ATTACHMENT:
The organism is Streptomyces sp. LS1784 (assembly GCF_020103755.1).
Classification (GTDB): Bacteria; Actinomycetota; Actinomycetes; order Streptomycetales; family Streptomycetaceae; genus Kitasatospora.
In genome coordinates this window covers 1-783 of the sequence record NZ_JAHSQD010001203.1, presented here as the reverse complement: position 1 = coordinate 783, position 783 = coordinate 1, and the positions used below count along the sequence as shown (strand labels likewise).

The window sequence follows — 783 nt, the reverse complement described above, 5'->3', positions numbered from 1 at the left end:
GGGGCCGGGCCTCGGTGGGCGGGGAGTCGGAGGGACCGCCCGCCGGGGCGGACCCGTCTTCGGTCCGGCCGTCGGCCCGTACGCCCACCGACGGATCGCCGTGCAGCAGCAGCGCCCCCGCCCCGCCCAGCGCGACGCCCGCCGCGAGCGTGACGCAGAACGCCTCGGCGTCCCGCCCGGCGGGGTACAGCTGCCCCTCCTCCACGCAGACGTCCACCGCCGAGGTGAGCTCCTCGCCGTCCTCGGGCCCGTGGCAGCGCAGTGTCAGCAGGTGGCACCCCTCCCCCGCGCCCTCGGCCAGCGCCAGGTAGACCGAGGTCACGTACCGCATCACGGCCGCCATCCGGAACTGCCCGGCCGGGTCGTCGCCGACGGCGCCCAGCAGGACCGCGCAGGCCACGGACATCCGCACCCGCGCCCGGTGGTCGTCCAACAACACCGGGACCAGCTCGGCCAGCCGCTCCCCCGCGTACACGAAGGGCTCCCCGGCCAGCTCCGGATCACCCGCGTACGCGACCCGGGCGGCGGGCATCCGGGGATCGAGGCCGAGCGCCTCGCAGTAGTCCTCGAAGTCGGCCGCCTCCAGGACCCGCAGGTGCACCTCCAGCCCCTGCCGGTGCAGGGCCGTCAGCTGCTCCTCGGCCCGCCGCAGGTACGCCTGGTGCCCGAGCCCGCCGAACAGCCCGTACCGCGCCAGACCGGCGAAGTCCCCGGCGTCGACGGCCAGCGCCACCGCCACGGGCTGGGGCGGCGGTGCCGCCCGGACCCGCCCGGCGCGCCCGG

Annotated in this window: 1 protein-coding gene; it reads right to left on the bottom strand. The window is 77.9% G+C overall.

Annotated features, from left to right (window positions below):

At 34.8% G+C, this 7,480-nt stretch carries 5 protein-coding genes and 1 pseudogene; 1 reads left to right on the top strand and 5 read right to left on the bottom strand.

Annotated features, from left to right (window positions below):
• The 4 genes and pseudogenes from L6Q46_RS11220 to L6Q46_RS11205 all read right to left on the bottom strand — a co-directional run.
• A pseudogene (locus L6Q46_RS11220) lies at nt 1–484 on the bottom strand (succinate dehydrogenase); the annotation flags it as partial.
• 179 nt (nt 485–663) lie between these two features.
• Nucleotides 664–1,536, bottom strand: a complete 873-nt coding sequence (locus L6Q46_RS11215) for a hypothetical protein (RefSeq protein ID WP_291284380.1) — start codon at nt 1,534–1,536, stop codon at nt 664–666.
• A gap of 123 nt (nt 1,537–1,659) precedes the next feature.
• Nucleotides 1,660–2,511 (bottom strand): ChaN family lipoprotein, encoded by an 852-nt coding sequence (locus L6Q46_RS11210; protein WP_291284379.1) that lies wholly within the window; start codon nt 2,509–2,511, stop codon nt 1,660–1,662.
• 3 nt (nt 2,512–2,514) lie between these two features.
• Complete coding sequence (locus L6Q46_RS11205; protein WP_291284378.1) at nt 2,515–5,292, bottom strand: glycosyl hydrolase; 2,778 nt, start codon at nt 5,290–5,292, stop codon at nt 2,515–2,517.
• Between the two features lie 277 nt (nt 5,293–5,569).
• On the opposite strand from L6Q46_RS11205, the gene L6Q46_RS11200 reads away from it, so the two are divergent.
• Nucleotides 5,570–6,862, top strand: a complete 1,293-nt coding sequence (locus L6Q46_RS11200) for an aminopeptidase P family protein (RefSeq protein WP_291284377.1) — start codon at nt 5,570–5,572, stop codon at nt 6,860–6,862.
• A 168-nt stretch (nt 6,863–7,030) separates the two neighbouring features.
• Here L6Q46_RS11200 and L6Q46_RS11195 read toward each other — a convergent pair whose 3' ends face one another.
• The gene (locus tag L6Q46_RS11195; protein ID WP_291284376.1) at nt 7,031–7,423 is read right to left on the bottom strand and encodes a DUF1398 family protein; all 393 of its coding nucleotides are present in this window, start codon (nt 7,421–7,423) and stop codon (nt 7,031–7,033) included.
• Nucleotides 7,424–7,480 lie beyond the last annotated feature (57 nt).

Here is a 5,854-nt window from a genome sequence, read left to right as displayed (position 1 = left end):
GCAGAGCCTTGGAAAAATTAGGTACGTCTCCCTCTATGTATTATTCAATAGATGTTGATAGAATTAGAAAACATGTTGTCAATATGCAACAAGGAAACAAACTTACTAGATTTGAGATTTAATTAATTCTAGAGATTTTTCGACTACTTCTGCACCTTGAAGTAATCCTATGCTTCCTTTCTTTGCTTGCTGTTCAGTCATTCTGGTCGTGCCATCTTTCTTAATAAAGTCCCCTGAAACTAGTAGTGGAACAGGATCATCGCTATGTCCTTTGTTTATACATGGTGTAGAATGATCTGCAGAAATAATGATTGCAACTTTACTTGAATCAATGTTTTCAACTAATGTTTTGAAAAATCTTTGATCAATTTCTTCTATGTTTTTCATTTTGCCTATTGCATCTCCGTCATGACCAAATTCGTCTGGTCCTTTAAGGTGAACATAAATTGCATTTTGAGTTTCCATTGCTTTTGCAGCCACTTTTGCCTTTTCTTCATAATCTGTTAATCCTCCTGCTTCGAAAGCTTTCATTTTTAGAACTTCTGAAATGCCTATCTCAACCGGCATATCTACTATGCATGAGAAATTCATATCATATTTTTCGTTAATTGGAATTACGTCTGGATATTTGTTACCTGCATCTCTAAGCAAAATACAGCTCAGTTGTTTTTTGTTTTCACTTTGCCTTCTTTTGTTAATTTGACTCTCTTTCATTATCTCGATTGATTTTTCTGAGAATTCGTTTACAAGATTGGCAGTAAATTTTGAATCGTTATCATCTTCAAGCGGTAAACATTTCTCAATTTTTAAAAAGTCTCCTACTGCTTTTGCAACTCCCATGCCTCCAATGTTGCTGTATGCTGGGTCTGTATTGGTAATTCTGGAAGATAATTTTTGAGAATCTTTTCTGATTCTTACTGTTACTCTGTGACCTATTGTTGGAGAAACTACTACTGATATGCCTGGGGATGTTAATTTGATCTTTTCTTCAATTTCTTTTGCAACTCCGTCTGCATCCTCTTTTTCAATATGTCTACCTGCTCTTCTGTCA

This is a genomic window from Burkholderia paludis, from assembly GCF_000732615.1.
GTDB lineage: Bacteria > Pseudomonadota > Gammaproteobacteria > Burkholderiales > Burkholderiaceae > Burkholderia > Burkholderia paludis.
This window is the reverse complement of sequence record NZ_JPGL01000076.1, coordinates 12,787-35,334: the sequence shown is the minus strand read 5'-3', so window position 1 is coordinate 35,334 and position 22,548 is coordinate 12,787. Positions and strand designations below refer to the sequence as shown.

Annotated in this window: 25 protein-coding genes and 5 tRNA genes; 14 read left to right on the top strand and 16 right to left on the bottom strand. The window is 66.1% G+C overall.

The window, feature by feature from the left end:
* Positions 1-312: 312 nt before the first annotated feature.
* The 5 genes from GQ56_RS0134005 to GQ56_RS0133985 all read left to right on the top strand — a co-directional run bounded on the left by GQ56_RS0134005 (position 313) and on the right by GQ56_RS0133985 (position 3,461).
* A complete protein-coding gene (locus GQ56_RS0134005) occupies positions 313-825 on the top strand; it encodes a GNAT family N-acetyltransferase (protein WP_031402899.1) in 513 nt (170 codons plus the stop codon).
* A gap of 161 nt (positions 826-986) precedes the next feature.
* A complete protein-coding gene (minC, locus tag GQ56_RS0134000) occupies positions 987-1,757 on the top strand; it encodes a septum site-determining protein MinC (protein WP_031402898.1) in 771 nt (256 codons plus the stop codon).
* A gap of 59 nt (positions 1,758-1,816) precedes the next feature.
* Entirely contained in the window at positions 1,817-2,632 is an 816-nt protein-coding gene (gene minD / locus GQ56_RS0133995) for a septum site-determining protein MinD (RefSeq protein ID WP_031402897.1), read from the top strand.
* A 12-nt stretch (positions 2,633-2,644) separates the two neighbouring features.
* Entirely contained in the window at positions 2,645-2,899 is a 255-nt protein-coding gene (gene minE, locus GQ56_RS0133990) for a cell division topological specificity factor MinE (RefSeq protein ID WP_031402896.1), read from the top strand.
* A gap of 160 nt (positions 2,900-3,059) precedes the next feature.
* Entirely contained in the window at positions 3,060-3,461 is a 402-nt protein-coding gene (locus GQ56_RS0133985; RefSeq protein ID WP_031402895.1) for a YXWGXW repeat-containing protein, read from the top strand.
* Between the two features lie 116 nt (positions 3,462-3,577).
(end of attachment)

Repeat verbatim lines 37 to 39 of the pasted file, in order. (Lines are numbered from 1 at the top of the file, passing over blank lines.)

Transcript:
* A gap of 59 nt (positions 1,758-1,816) precedes the next feature.
* Entirely contained in the window at positions 1,817-2,632 is an 816-nt protein-coding gene (gene minD / locus GQ56_RS0133995) for a septum site-determining protein MinD (RefSeq protein ID WP_031402897.1), read from the top strand.
* A 12-nt stretch (positions 2,633-2,644) separates the two neighbouring features.